The woman next to me is applying more makeup then the average clown
wears... thankfully she stopped spraying on perfume and switched to
bathing in it.
You can just see the wrinkles... got to love the effect.
I'm reading "Feeding the Rat" which is an awesome book. Its making me
want to get off the plane, and go find some place to climb...
unlikely in the extreme but its still a nice thought.
I would really settle for hacking, but the laptop I am carrying
barely lasts a hour and a half on the current battery. Which is
unfortunate since I have several projects I am working on... which is
always the case.
The book has me thinking a bit about the main character and his life.
"Mo" works to climb. I can respect that... I am no where near the rat
that he is. As a climber I enjoy it a great deal, but I don't truly
jones for it, and as a risk taker I am quite the wimp. I rarely take
risks while climbing, and to me the fun is the puzzle. I am terrified
of heights, and I hate to fall. I push myself, but only moderately.
Its like running for me, but without the "knee is going to fail any
moment" that I get when running.
Hacking is a bit different. I do it because I enjoy it, and I
continue to enjoy it every day more and more. In undergraduate I was
once asked "why don't you just do computers and skip out on the
environmental stuff". My answer was "I really only like computers
when they are networked together, and for that you have to be in
You can date me based on that statement.
In graduate school I became more interested in networked computers
because I like to look at how to solve problems in parallel. I really
enjoy working on problems which can be solved by reduction. In
graduate school I spent my time looking at watershed models. I became
to really not care so much about the model itself, and more about how
to solve the problem in parallel. The model I designed really was
just a giant bathtub in the end, I got tired of dealing with the
uninteresting problem of terrain. The interesting part was solving
the problem of having many threads work on a particular map at once.
PVM was to me at the time a pretty sharp idea, but I didn't care for
the latency in the solution. Combining computers together was fun,
but I didn't like how slow it was.
Getting access to a four processor SGI ONYX was nice. I spent a
number of weekends compiling and recompiling to solve problems on it.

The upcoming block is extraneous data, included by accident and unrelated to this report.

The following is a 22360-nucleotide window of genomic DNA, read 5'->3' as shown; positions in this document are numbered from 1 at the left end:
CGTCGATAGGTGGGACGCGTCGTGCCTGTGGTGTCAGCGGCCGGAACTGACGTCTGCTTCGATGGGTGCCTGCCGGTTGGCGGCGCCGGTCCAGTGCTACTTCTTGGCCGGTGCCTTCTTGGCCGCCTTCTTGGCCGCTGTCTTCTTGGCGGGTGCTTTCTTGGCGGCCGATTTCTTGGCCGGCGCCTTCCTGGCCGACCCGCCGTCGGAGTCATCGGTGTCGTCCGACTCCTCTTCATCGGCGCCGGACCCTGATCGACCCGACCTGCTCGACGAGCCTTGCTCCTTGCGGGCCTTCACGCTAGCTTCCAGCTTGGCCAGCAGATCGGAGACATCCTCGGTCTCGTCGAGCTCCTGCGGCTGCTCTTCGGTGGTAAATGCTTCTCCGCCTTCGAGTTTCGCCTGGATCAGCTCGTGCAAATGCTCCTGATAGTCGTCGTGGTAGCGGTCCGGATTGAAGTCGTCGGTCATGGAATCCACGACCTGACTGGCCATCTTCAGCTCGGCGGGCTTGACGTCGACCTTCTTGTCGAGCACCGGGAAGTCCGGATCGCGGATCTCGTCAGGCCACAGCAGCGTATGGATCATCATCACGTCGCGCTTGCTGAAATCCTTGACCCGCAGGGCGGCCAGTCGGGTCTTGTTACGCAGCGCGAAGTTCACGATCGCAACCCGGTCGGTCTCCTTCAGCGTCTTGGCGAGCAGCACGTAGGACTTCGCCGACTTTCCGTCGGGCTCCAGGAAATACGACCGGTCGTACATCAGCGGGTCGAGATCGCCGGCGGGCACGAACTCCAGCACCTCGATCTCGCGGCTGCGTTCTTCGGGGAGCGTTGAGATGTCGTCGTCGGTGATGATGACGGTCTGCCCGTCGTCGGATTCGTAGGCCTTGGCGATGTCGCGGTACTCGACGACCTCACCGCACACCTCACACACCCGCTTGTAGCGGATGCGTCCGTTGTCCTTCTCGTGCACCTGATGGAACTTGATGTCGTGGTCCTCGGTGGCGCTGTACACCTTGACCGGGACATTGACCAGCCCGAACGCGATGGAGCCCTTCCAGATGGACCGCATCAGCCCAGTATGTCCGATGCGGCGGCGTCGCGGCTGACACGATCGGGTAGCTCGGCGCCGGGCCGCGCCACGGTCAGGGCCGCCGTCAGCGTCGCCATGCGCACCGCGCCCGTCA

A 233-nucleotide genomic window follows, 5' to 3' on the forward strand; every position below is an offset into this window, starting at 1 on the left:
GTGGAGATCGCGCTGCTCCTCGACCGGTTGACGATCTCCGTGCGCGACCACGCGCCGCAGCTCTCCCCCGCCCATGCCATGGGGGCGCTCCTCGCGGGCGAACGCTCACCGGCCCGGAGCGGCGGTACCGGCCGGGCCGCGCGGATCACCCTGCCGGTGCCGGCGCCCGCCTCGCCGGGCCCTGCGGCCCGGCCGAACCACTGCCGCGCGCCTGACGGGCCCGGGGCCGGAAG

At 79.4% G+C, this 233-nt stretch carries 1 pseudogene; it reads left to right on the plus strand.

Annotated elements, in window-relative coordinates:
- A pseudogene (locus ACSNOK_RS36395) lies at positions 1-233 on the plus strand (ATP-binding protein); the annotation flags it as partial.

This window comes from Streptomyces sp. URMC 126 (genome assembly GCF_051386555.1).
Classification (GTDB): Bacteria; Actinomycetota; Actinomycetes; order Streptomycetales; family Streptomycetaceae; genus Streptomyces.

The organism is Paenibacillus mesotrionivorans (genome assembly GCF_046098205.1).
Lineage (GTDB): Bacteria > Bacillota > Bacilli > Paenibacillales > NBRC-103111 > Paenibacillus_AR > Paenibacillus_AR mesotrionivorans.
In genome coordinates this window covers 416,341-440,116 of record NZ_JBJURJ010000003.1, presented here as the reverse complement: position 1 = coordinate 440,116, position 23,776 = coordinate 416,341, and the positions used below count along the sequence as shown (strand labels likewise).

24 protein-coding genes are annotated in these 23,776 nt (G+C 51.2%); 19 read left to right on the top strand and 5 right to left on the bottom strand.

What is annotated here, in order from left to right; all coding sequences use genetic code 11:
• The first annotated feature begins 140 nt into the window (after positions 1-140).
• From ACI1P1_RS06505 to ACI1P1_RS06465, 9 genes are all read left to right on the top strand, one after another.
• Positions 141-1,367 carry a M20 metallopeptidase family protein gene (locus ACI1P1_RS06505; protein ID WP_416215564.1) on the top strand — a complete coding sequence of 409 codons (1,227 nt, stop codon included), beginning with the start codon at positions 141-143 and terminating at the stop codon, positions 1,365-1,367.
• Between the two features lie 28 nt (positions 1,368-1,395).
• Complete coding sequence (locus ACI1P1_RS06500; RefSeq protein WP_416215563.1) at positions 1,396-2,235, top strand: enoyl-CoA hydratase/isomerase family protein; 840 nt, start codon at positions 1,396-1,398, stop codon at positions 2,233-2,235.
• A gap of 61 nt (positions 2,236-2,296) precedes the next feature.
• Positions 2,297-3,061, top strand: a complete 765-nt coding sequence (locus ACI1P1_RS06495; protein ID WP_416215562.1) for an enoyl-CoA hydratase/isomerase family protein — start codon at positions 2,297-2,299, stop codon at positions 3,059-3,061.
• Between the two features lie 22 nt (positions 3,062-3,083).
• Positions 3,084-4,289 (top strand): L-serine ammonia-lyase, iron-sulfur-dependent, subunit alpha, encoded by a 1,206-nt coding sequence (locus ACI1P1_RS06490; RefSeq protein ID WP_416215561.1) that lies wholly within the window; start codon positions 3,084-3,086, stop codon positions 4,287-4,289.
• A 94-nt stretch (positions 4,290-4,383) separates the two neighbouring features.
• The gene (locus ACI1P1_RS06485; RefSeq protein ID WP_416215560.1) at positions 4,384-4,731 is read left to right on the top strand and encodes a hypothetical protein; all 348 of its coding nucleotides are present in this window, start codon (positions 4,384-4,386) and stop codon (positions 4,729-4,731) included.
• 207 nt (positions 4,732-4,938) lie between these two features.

The lab I had it in for a while had only enough power to either have
an air conditioner or a running ONYX. I bathed in the heat and
skipped the cooling issues (which would surprise no one who has spent
anytime in an office with me). I adore heat. Give me an office at 92
degrees and I am as comfortable as comfortable can be. No light or
humidity though, just warmth.
To me hacking is only getting more interesting. More processors allow
for more threads which in turn makes parallel solutions interesting.
One of my spare 32 some odd projects right now is re-implementing the
Intel C++ threading libraries. I started working on it while at
OSCON. Mostly for academic reasons, but I've found now a couple of
places where I can make use of it. At this point I can't find any
interest in projects which don't have some element of parallelism to
them. I believe that all of the tools I find today, and languages,
to work on these problems are woefully inadequate.
The T-Shirt that I saw recently "life is too short to debug threads"
has me thinking that we need to solve this problem. Whether you are
working on issues of parallelism on a single multiple CPU machine, or
dealing with a cluster of computers, the solutions are really the same.
Calling sleep() is no longer acceptable for timing solutions (and
while I rail against this... I know I have done it as well). Much of
the literature in academia on this subject needs to be dragged into
the the daylight and made available in a clear manner.
The plane is descending, the stow your laptop message is being
announced... and the woman is still putting on makeup...